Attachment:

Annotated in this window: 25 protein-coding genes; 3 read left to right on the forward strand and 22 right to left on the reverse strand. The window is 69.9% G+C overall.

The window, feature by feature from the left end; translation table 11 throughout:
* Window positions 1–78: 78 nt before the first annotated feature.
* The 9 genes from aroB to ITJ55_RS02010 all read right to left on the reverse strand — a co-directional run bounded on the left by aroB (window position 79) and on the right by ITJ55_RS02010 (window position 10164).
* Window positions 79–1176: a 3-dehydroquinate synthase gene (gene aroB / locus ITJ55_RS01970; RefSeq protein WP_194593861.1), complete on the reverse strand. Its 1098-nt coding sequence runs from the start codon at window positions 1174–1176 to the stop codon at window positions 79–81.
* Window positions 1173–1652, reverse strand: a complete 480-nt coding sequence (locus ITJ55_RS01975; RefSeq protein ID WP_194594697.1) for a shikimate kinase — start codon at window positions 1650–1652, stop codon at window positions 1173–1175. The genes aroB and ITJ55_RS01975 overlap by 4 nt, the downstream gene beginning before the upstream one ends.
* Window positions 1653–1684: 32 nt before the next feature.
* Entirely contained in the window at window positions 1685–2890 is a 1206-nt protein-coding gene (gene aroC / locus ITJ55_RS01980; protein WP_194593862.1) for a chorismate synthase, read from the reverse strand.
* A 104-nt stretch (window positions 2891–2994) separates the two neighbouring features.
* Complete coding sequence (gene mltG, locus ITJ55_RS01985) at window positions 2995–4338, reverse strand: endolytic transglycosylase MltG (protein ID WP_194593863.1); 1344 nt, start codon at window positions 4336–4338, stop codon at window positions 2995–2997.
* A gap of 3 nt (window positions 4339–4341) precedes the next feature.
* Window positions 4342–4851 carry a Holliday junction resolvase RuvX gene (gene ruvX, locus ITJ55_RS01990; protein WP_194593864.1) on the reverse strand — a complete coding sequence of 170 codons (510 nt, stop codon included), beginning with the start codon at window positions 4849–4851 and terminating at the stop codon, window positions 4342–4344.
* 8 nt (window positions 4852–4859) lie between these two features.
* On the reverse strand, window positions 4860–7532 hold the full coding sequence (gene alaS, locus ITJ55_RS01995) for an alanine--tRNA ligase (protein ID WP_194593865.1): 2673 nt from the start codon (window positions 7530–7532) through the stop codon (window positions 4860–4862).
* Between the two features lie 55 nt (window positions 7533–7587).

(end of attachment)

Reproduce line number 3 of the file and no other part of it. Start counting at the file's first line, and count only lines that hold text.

* Window positions 1–78: 78 nt before the first annotated feature.